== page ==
U.S. taxpayers have poured $30 billion into funding electronic records systems in hospitals and doctors' offices since 2009. But most of those systems still can't talk to each other, which makes transfer of medical information tough. iStockphoto hide caption

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Sharing Patient Records Is Still A Digital Dilemma For Doctors

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Life online is all about sharing images. Being able to share medical images would make health care a lot easier, patients say. Science Photo Library/Corbis hide caption

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Dr. Oliver Korshin says he's just a few years from retirement and can't afford the flurry of technology upgrades the federal government expects him to make. Annie Feidt/Alaska Public Media hide caption

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Upfront Costs Of Going Digital Overwhelm Some Doctors

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When Patients Read What Their Doctors Write

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Keeping patient records electronically, instead of on paper, didn't change how much hospitals charged per procedure, a study shows. But critics say billing errors can be more subtle. Roy Scott/Ikon Images/Corbis hide caption

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What Looks Like Overcharging By Your Hospital Might Not Be

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Dave Vockell, CEO of the software company Lyfechannel, takes first place — and wins $20,000 — in the Code-a-Palooza Challenge at Health Datapalooza 2014. David Hathcox/David Hathcox for Health Data Consortium hide caption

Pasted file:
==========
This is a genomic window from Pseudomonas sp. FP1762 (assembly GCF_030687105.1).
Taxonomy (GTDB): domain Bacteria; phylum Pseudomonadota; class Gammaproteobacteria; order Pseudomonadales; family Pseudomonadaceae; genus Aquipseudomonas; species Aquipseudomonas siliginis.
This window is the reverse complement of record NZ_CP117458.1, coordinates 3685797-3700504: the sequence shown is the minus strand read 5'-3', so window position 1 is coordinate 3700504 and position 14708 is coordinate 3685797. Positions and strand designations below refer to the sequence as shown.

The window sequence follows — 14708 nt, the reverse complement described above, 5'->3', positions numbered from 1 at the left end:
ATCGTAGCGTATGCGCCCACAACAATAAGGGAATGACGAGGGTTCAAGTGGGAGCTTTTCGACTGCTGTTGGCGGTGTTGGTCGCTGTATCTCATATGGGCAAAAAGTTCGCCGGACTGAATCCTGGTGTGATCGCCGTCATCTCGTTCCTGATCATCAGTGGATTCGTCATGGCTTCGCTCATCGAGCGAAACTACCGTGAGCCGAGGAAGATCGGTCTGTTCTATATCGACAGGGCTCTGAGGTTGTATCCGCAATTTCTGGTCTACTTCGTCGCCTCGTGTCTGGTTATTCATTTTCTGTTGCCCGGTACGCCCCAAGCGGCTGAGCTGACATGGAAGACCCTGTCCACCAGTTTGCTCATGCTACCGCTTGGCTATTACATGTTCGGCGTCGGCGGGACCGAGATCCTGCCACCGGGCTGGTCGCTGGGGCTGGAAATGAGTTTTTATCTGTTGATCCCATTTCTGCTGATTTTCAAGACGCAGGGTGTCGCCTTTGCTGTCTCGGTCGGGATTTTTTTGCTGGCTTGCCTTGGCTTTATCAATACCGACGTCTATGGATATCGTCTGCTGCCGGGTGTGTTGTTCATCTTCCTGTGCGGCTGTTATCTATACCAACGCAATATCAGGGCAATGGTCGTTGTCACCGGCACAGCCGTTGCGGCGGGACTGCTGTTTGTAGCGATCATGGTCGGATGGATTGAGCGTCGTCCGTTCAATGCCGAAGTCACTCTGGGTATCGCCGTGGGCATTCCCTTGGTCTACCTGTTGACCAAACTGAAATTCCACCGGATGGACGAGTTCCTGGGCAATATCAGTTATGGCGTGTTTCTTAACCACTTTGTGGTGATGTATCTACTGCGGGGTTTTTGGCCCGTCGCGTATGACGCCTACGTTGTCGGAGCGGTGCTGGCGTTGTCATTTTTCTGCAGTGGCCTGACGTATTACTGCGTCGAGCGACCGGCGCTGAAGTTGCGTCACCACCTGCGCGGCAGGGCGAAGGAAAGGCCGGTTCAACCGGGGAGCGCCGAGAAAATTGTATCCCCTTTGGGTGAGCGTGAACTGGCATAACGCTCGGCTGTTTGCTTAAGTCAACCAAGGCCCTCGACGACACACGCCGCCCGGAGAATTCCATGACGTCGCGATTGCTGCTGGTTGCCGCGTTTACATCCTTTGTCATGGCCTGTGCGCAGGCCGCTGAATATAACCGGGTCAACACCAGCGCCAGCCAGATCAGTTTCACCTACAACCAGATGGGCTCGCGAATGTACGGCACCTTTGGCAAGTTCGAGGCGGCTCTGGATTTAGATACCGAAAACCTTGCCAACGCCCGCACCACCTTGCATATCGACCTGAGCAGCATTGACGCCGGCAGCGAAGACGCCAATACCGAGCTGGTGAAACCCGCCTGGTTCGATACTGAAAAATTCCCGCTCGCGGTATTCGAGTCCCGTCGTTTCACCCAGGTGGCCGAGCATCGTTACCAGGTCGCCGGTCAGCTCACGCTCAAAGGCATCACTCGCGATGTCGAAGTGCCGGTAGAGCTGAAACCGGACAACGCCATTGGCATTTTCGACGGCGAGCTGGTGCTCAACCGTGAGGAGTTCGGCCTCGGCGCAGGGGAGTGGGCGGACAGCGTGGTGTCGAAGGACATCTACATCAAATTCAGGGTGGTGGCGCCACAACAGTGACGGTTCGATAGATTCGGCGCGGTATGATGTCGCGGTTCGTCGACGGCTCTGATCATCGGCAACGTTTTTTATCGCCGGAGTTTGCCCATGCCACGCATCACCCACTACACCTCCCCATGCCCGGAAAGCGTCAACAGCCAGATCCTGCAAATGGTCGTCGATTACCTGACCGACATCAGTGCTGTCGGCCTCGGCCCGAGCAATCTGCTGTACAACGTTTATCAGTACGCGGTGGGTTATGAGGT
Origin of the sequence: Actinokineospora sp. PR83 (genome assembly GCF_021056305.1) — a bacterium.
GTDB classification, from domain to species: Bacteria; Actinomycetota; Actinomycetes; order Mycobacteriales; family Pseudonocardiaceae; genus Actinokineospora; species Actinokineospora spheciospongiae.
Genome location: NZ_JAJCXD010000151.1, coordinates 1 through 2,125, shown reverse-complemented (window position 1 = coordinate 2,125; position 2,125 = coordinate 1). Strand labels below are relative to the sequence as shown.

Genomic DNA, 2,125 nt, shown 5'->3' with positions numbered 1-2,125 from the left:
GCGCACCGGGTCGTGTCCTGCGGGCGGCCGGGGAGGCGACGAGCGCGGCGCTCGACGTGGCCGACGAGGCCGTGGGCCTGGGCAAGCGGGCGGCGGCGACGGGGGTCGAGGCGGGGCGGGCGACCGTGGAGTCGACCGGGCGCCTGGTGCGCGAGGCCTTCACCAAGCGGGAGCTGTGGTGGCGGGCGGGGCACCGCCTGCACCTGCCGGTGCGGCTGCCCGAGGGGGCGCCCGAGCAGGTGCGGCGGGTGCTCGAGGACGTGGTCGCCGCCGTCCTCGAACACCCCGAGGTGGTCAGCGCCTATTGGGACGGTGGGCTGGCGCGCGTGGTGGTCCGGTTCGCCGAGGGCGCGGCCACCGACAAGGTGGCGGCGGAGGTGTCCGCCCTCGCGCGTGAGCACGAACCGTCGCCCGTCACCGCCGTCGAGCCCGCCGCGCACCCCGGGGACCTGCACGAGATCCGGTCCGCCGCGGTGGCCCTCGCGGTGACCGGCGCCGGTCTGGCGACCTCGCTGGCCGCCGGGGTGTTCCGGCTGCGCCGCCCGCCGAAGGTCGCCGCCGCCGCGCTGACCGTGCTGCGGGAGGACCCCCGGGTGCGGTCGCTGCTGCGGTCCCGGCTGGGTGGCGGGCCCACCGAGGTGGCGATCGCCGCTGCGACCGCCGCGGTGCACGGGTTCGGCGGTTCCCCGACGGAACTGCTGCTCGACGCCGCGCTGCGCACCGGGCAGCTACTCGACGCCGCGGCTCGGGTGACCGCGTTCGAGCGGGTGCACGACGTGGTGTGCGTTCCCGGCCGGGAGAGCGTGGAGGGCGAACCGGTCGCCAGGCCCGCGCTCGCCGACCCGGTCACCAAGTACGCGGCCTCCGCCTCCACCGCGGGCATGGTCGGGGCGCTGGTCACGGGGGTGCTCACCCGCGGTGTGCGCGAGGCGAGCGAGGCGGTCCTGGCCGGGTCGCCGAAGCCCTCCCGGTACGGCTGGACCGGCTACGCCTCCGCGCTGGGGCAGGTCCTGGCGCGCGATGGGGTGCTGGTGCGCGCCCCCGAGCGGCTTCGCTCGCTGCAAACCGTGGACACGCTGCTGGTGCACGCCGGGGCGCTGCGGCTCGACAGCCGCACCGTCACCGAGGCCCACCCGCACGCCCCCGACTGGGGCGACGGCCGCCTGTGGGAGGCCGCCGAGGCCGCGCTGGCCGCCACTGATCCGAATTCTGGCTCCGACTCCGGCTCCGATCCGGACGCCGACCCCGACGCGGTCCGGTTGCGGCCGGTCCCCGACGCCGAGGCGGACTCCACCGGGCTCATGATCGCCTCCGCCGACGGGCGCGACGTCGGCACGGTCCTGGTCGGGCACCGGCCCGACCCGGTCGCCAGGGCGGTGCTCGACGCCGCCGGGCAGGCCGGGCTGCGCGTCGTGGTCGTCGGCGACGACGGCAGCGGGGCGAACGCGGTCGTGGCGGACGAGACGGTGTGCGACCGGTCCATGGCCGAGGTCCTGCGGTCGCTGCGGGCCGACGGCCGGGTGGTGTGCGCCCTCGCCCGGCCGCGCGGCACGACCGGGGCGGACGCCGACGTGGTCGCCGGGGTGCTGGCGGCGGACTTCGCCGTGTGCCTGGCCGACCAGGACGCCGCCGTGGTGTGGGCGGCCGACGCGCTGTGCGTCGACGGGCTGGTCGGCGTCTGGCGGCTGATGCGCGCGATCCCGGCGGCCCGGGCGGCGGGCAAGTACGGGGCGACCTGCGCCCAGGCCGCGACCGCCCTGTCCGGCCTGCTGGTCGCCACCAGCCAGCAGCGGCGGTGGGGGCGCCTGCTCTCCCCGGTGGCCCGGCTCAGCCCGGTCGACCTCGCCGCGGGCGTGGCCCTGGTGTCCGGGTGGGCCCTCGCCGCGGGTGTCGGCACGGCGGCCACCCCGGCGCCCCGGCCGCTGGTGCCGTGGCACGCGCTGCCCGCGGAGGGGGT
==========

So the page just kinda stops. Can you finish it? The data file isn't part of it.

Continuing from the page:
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Power To The Health Data Geeks

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Dr. Billy Oley (left) talks with Dr. William George in the Beartooth Billings Clinic in Red Lodge, Mont. The hospital became part of the Billings Clinic system in exchange for help with its digital medical records. Eric Whitney for NPR hide caption

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Rural Hospitals Weigh Independence Against Need For Computer Help

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As the doctor examines a patient, medical scribe Connie Gayton records the visit using a microhone tethered to her laptop. Brandon Thibodeaux for NPR hide caption

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Scribes Are Back, Helping Doctors Tackle Electronic Medical Records

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Doctors' Billing System Stays Stuck In The 1970s For Now

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Heather Garris, a custodian of medical records, organizes patients' files at Colorado Springs Internal Medicine in Colorado Springs, Colo. Barry Gutierrez for NPR hide caption

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Doctors Heed Prescription For Computerized Records

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Patient William Wishart, age 4 months, looks on as Dr. Melanie Walker uses a portable computer to enter information from his exam into an electronic medical records system, in North Raleigh, N.C., in November. Chris Seward/MCT /Landov hide caption

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Growing Pains As Doctors' Offices Adopt Electronic Records

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Electronic medical records can have drawbacks, too. iStockphoto.com hide caption

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Computerized Health Records Breed Digital Discontent For Some Doctors

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Transporting reams of athletes' medical information has become a major burden for the U.S. Olympic Committee, and is one reason it's switching to electronic medical records. Andrew Villegas/KHN/iStockphoto.com hide caption

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